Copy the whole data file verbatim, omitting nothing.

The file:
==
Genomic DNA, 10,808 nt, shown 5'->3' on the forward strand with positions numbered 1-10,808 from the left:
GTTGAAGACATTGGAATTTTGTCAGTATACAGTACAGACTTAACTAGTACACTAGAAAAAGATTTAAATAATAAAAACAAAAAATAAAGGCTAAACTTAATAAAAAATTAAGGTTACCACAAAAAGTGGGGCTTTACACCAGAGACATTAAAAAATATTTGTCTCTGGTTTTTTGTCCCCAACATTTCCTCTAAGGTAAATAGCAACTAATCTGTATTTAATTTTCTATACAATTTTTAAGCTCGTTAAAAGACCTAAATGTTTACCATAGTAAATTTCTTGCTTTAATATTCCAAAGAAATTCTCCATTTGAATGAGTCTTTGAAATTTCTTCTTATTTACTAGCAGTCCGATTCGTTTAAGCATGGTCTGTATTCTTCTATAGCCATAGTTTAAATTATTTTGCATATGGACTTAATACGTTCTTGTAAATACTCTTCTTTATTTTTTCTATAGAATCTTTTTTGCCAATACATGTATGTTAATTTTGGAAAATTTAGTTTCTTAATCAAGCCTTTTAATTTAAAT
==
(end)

Genomic DNA, 10,808 nt, shown 5'->3' on the forward strand with positions numbered 1-10,808 from the left:
GTTGAAGACATTGGAATTTTGTCAGTATACAGTACAGACTTAACTAGTACACTAGAAAAAGATTTAAATAATAAAAACAAAAAATAAAGGCTAAACTTAATAAAAAATTAAGGTTACCACAAAAAGTGGGGCTTTACACCAGAGACATTAAAAAATATTTGTCTCTGGTTTTTTGTCCCCAACATTTCCTCTAAGGTAAATAGCAACTAATCTGTATTTAATTTTCTATACAATTTTTAAGCTCGTTAAAAGACCTAAATGTTTACCATAGTAAATTTCTTGCTTTAATATTCCAAAGAAATTCTCCATTTGAATGAGTCTTTGAAATTTCTTCTTATTTACTAGCAGTCCGATTCGTTTAAGCATGGTCTGTATTCTTCTATAGCCATAGTTTAAATTATTTTGCATATGGACTTAATACGTTCTTGTAAATACTCTTCTTTATTTTTTCTATAGAATCTTTTTTGCCAATACATGTATGTTAATTTTGGAAAATTTAGTTTCTTAATCAAGCCTTTTAATTTAAAT